Cristiano Ronaldo's Manchester United return has raised question of how much game-time England duo Mason Greenwood and Marcus Rashford will get for their club; speaking ahead of Poland vs England, Gareth Southgate and Jordan Pickford also discuss opponents and threat of Robert Lewandowski
Tuesday 7 September 2021 17:04, UK
England manager Gareth Southgate admits only time will tell regarding how Cristiano Ronaldo's return to Manchester United will impact Marcus Rashford and Mason Greenwood.
Rashford is currently out after undergoing shoulder surgery last month, while Greenwood has played almost every minute of United's Premier League campaign so far, scoring in each of their opening three games.
Greenwood started the matches against Leeds and Wolves as United's centre-forward, but the presence of Ronaldo has put the spotlight on how Ole Gunnar Solskjaer will line up his team now the Portugal captain is part of his plans.
Asked if he was concerned whether Ronaldo's arrival would restrict game-time for Greenwood and Rashford or boost the England duo's development, Southgate said: "I think the league is full of outstanding players, so the players are used to that level of competition every week which is fantastic for them.
"We'll just have to see what happens at Manchester United, that's for Ole to decide and manage his squad.
"At every club, we always have to pick up from those selections and how that affects fitness and form.
"It's not an unusual situation for us. We'll just have to see how that all plays out really."
Greenwood has not played for England since making his debut against Iceland last year, with injury ruling him out of Euro 2020 contention, and Southgate had admitted the United forward was in his thoughts despite missing out to Patrick Bamford in the current squad.
Meanwhile, Rashford's last match at any level was the Euro 2020 final - he then underwent shoulder surgery in August, ruling him out for at least two months.
England travel to Warsaw to play Poland for their third World Cup Qualifier of September on Wednesday, and Southgate has warned his side not to get complacent after a 100 per cent start after five games.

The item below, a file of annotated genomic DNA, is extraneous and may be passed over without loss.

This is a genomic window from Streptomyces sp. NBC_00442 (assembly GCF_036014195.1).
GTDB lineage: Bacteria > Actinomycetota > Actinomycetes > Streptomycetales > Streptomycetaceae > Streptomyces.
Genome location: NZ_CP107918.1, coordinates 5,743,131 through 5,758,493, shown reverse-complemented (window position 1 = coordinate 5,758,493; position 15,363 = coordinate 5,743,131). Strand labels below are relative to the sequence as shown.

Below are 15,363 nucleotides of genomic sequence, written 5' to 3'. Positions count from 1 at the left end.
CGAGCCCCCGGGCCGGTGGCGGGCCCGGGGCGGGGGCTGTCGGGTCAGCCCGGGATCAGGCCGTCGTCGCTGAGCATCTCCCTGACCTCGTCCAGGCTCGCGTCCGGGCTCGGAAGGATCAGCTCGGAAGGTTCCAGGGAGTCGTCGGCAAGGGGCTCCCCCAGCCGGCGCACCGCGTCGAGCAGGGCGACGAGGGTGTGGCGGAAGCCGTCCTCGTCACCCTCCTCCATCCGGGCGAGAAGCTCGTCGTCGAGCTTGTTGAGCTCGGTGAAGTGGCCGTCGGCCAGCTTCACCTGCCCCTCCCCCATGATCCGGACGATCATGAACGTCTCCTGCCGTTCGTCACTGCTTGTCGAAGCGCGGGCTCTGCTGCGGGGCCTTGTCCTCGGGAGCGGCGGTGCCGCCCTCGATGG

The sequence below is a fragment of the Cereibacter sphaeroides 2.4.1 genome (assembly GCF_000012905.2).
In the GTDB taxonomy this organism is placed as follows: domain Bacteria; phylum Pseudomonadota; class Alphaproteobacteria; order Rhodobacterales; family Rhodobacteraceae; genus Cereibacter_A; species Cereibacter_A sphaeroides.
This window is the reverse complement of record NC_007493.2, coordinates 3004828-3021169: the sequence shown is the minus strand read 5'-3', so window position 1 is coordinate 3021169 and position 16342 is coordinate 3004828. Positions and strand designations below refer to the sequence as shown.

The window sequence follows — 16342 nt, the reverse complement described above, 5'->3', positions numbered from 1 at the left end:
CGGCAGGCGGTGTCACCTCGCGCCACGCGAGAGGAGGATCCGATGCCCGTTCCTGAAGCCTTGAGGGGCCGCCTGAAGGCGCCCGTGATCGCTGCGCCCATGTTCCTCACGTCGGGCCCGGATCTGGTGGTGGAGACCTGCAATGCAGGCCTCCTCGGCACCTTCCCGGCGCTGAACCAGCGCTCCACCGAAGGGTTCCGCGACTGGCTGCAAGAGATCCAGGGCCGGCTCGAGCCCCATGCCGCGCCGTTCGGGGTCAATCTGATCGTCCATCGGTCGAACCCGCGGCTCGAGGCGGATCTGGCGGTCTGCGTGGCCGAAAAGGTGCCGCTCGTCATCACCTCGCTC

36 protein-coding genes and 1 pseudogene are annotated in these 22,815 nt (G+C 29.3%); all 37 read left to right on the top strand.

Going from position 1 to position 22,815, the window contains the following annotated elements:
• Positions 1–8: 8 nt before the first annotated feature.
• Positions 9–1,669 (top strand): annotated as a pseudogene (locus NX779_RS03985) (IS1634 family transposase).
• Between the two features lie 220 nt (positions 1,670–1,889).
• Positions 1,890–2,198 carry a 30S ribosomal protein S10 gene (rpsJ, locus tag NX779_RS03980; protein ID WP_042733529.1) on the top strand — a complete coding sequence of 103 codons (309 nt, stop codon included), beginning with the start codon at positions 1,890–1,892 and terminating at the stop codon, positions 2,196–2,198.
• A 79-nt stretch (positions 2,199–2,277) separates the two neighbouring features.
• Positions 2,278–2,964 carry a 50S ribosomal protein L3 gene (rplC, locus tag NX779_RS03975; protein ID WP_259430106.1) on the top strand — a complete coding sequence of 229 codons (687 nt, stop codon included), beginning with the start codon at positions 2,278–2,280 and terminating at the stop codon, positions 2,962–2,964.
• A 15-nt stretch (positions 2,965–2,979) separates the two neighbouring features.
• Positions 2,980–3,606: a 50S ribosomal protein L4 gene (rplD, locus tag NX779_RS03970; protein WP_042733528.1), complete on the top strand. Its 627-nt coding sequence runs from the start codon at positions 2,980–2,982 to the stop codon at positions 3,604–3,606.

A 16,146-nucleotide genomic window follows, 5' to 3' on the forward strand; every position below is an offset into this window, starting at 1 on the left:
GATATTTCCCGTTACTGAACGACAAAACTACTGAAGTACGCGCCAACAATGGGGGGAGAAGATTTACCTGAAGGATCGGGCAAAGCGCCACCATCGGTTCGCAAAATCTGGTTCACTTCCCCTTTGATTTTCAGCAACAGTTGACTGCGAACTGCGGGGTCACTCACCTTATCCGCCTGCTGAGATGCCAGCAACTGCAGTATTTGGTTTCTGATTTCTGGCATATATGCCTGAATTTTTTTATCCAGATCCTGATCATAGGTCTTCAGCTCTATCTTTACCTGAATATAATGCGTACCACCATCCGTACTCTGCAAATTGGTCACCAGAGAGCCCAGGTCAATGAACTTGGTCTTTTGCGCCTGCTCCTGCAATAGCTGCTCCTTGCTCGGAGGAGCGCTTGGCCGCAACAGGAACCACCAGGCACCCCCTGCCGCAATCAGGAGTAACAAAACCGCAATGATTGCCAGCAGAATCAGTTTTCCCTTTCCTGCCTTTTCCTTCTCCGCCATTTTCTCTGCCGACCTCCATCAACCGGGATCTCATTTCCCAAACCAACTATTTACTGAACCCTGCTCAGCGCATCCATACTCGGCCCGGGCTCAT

"As a team, we have to recognise we are in a good moment and the team is playing well," Southgate said.
"We have a squad of players, any of whom are more than comfortable to play and are playing well.
"But also those moments are dangerous because, if we get any sense of complacency, we are going into a game that will be a challenge.
"It is a high level of motivation but also guarding against a feeling we are better than we are. We are getting a good set of results because we are working hard for each other."
England players were subjected to racism during their last away qualifier in Budapest on Thursday.
While Southgate would not be drawn on the prospects of facing a similar scenario in Warsaw, he knows keeping possession is key to quietening the home crowd.
Southgate added: "We have to approach the game as we did the other night. We know keeping possession of the ball can be a big factor in managing those situations.
"But the flow of the game will be different and we are playing a level of opponent who I think is in a better moment.
"They have won their last two games and have better footballers in the team who will keep the ball a little bit better than Hungary were able to against us."
When England beat Poland 2-1 at Wembley in March, the visitors were without record goalscorer Robert Lewandowski.
He is back to lead the line on Wednesday and Three Lions goalkeeper Jordan Pickford is excited about the challenge of facing the Bayern Munich striker.
"I have just worked hard all week," the Everton player said.
"I have done my stuff with the other keepers and will just be 100 per cent on the training pitch leading up to match-day.
"We know they are a top side and he is a top striker, so we will focus on certain areas and be ready for anything."
Staging the World Cup every two years will be a "strange concept" for a whole generation of football fans, Southgate has told Arsene Wenger.
Southgate revealed after England's 4-0 World Cup qualifying win over Andorra on Sunday evening that he had spoken to Wenger about the proposals and that he is open to the possibility - so long as the football calendar does not become overwhelmed.
"I actually met with Arsene a couple of weeks ago, he was meeting a few different coaches so I have a pretty good idea of the proposals," Southgate said.
"I think the whole calendar needs reviewing. My feedback would be - I don't know - that our generation are going to find a World Cup every two years a strange concept.
"But I also know that things like The Hundred in cricket have been an incredible success, so I'm open-minded about some of those things. But the calendar generally needs to be tidied up. We can't keep adding more things in.
"I agree generally with the concept of better quality matches. Fewer matches, better quality across the board, but there's lots of other things that need consideration and we can't just add more in at the moment."